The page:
Back to the Basics: Using Machine Embroidery – Tips for the New & Experienced

Happy Holidays!  I can hear your machines humming all the way from here in Little Washington!

When you finally sit down tonight to rest, I thought you would like to read my three easy back to the basics tips. These are very simple, but sometimes they are the things that I forget in the mad rush to get things done! Hopefully, these will help everything run smoothly for your machine in the final weeks of the year.

(Disclaimer:  I am not an authority in any way but have been working with machine embroidery for over 15 years.  Most of what I have learned has been from trial and error, from friends in the industry, and from my local sewing shop.)

  • Always stitch out a new design on a test swatch of fabric, similar to the actual item you plan to embroider. This can save you from a costly mistake on your last pink tote, or grandmothers’ linen handkerchief.

 

  • Thread Quality – If you are going to splurge on anything in your embroidery supplies – trust me that this is where to do it.  I did not believe it at first, but it does make such a difference with every machine – from the top of the line down to the very basic.  There are times when you have to use what you have but when you are purchasing for a special project or for a customer – choose the best that you can afford.  The money you spend on a cheaper thread is a waste of time and money!

DSC_6946 copy.jpg

  • Did you know that there is a different needle for knit, linen, and canvas? It was one of those things I learned when I first bought my machine but sometimes forget-  choose the right needle! When a thread keeps breaking after the third time of rethreading the machine, stop and ask yourself when was the last time I changed the needle? Or, am I using the right needle for the fabric that I’m sewing on?
    • We use Organ Needles in our warehouse and I use them at home as well.  The most important needle change to me is using a Ball Point needle for knits! This makes a huge difference in the finished product.  Every needle company has a chart for their needles – print it out and use it!

 

  • Connect with others! Whether you are doing this as a business or as a hobby-join with others on Facebook, Instagram, and Pinterest.  I have great friends that I have met through social media that have lots of experience in lots of different areas. One of the great things about machine embroidery is that there is always more than one way to approach a project and most likely someone has figured a way to do it!  Always ask your support group because you too will one day figure out a way to monogram that odd-shaped project that will help someone else down the road!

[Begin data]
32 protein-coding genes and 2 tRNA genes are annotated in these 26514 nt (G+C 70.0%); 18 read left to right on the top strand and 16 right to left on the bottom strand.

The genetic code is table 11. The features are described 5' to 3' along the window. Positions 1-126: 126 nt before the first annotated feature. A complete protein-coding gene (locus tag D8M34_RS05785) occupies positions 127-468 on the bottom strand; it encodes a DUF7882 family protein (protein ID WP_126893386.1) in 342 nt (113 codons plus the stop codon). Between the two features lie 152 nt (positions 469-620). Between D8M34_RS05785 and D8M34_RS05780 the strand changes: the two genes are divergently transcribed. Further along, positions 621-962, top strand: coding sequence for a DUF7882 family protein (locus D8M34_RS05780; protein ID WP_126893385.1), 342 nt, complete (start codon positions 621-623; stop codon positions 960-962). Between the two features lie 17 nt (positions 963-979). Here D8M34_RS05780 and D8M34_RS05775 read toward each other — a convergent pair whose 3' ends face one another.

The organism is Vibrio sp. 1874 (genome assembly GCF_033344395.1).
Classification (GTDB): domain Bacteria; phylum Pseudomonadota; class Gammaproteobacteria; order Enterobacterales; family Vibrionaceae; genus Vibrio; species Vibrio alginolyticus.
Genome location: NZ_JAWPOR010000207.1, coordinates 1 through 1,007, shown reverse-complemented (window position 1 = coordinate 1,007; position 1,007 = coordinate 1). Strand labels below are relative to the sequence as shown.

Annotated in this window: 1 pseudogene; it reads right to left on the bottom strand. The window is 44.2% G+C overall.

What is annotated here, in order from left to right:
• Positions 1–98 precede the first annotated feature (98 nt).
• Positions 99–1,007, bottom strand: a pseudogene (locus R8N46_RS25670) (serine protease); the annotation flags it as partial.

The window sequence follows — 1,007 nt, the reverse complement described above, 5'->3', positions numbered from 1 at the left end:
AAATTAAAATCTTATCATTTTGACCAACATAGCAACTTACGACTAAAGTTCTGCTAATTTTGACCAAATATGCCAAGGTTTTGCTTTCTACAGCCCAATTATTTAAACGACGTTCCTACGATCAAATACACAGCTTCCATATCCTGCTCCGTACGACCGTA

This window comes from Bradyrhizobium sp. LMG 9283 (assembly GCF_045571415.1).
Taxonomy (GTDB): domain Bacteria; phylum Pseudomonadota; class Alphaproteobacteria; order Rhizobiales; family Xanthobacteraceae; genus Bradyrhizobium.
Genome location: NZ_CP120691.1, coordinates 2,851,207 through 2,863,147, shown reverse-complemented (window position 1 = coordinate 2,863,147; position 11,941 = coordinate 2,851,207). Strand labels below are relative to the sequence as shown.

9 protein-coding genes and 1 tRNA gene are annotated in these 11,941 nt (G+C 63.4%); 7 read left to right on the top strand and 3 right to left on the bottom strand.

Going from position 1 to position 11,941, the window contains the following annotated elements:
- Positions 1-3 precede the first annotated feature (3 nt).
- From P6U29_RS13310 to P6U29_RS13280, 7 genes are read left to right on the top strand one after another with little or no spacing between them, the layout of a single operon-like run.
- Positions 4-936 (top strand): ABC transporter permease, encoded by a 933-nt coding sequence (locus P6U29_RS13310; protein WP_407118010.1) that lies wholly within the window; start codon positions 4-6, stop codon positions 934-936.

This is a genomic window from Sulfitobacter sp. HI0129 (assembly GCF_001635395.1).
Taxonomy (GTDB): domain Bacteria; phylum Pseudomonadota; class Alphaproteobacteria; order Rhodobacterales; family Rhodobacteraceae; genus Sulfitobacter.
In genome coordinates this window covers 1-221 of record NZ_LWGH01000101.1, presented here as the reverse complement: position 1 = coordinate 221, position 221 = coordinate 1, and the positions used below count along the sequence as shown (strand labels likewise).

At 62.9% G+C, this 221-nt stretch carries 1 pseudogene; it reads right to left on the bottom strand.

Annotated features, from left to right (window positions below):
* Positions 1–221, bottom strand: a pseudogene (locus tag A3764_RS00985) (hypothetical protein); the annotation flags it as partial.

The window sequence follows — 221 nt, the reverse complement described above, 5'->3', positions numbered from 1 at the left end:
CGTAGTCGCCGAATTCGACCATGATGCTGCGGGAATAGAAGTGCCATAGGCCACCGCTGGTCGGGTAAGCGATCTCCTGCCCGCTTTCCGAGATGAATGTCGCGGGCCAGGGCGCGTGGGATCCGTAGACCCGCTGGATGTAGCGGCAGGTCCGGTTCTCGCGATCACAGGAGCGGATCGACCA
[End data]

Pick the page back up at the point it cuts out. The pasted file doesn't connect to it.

Monogrammed_herringbone_set copy.jpg

I love to follow Embroiders and Embroidery Designers on IG & Facebook!  A few of my favorites are Apex Embroidery, Deshler Designs, Bowen House Embroidery, Wildwood Stitchery, Shuler Studio, M.Stuart Monograms, The Lettered Hen, Herrington Designs, Southern Stitched Designs, Katie Gardner, Busy Bee Gift, Herrington Designs and Monogram Mary.

If I am not following you please tag me here and share your favorite monogram tip!  I would love to follow you.

My hope for you this busy Christmas season is no broken needles, smooth thread and beautiful monograms for you, your loved ones and customers!

Merry Christmas and Happy Stitching!

Rae Marie

 

 

 

2 thoughts on “Back to the Basics: Using Machine Embroidery – Tips for the New & Experienced”

  1. Great tips! Any suggestions on hooping unusual items (like the small bags in the photo) if you’re working with a non-commercial machine?

    Like

    1. Sometimes if you can turn the item inside out that can allow you get the item hooped easier. Also I use sticky stability and pin, pin, pin. Also consider turning a design 180 or 90 degees to get a different angle on your item. Thanks for asking! Would love to hear others thoughts on this as well! 🧵

      Like

Leave a Reply to Jennifer Lindel Cancel reply

Fill in your details below or click an icon to log in:

WordPress.com Logo

You are commenting using your WordPress.com account. Log Out /  Change )

Google photo

You are commenting using your Google account. Log Out /  Change )

Twitter picture

You are commenting using your Twitter account. Log Out /  Change )

Facebook photo

You are commenting using your Facebook account. Log Out /  Change )

Connecting to %s